Here's the first round of answers to your questions. I'll do another round later this week.
DG Lewis: I was going to make some joke question about Polanco. But I just couldn’t.
The timing of Gregory Polanco's promotion never should have been an issue, except in the sense that it's unfortunate that MLB's rules make it rational for teams to keep helpful players in the minors. It's reached the point now, though, where there's no serious case for promoting Polanco at all. All the Pirates have to do is wait three to four weeks. If Polanco turns out to be a good player and they promote him now, they might end up paying $10 million or more for a rookie's first four weeks in the big leagues. That prorates to something like $60 million or more for a season. I'm all for the Pirates spending more money. That they didn't re-sign A.J. Burnett, or make some other serious effort to add impact talent this offseason, was extremely disappointing. But there's a way to spend. Promoting Polanco and letting him get four years of arbitration isn't it.
Bourgmic: What is your favorite baseball movie?
Aj94: If you didn’t have to worry about money complications, what would your Pirates lineup be right now with their AAA and MLB roster as your basis?
I'm guessing you're also not interested in practical considerations like Russell Martin not being completely healthy, or Andrew McCutchen being the team's official center fielder. Against righties (and I'm not going to worry about a batting order):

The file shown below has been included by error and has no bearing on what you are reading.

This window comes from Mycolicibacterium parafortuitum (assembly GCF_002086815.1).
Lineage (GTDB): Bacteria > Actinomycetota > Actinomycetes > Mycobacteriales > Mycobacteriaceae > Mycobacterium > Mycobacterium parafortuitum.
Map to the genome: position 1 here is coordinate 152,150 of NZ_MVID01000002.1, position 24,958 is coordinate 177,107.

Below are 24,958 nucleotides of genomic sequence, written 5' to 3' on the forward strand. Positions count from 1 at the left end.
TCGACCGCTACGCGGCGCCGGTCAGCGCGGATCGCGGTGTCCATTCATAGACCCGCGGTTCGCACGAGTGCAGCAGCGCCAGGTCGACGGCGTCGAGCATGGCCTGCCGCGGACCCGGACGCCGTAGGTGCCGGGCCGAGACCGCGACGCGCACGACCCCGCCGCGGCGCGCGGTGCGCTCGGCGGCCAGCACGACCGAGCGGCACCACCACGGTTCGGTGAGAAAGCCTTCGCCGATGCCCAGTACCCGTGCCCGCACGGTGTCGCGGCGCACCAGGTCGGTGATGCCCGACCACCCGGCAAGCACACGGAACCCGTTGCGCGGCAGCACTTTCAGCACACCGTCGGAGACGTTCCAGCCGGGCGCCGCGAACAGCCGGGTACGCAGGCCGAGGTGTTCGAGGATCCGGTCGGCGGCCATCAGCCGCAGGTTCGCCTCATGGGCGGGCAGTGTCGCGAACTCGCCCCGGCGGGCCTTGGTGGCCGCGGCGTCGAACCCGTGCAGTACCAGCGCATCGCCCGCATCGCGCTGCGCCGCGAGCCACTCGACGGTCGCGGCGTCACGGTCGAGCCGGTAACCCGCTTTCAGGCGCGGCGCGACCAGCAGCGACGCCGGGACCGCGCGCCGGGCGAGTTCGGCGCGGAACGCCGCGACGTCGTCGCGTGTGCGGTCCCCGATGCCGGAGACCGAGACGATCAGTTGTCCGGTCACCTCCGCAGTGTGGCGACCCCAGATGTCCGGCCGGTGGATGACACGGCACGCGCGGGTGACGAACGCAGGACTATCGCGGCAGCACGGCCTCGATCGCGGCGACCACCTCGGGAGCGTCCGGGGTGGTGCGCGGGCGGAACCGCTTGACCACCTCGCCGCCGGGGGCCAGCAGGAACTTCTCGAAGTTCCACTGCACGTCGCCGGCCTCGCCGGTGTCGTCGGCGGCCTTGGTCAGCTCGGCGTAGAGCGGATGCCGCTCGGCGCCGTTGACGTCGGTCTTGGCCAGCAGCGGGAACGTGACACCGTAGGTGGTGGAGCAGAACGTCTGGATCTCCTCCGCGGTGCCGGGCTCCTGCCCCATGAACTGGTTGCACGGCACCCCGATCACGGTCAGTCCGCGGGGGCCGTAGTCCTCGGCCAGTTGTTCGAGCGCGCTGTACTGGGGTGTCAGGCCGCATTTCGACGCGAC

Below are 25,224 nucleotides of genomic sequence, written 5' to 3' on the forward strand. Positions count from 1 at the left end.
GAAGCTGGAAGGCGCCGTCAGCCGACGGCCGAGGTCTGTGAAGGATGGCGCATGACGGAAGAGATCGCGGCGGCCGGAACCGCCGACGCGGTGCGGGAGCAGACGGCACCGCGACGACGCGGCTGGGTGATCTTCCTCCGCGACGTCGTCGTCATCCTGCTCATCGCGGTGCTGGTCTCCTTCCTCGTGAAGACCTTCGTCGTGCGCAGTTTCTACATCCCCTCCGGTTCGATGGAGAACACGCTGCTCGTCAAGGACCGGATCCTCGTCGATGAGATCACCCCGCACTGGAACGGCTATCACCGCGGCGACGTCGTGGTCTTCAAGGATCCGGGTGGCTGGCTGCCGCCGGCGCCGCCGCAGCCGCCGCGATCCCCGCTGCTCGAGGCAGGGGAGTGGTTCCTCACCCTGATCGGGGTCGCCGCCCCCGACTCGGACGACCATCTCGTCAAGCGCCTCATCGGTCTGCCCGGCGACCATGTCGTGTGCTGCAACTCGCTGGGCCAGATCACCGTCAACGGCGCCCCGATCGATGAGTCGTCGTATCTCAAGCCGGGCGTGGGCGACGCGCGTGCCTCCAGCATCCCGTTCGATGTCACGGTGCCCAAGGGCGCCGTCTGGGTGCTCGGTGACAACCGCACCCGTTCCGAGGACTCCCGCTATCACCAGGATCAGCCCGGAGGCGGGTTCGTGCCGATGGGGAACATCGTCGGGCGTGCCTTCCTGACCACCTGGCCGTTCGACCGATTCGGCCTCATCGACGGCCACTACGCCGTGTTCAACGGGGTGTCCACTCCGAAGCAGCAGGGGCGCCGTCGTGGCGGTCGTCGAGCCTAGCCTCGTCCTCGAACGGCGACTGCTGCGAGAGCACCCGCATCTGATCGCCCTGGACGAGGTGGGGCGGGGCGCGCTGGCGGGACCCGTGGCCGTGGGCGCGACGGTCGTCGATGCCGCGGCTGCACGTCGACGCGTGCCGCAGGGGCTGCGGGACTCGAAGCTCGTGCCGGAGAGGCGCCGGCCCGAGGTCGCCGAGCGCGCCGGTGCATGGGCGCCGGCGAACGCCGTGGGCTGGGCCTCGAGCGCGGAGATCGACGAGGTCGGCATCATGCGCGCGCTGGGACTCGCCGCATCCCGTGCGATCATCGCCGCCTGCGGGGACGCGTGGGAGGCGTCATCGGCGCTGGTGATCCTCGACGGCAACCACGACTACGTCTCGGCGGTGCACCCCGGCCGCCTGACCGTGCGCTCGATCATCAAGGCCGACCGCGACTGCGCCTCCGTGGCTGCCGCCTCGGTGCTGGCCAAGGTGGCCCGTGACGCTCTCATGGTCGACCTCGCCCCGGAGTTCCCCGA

C Russell Martin
1B Ike Davis
2B Neil Walker
SS Jordy Mercer
3B Pedro Alvarez
LF Andrew McCutchen
CF Starling Marte
RF Gregory Polanco
P Gerrit Cole
Against lefties, the same lineup, but with Gaby Sanchez in Davis' place. Sorry that's not very creative. Walker and Alvarez have both hit lefties well in very small samples this season. I'm not sure whether to make anything of that. Alvarez has a long track record of struggling to hit for average or power against lefties, however, and is past the point in his career where he ought to be allowed to struggle against lefties just because. I toyed with a couple of lineups that had Josh Harrison starting at second or third against lefties, and in general that's how I would find at bats for him.
Battlingbucs: What if any changes would you like to see implemented in regard to Super 2 status and service time in general?
I'm not sure. You can replace the system with a different one, but then GMs will just manipulate that. For example, if you eliminate Super Two eligibility, then you'll probably just see fewer top prospects promoted at the very beginnings and ends of seasons, rather than being held back in late April and May.
One possibility might be to have free agency eligibility determined not by big-league service time, but by when a player signed his first pro contract, sort of the way Rule 5 Draft eligibility is determined (with different eligibility timelines for players signed at different ages). The downside is that you would likely see more players in the majors before they were ready, although that would probably be less of an issue than it would have been 15 years ago, when you had GMs like Cam Bonifay bringing up players like Aramis Ramirez and Jose Guillen who clearly needed another year or two in the minors. Most of today's GMs would recognize that they would be shooting their organizations in the feet by promoting promising players too ambitiously, but pressure from one-marshmallow fans and writers would probably be even greater than it is now, with the clock ticking toward free agency even for minor leaguers.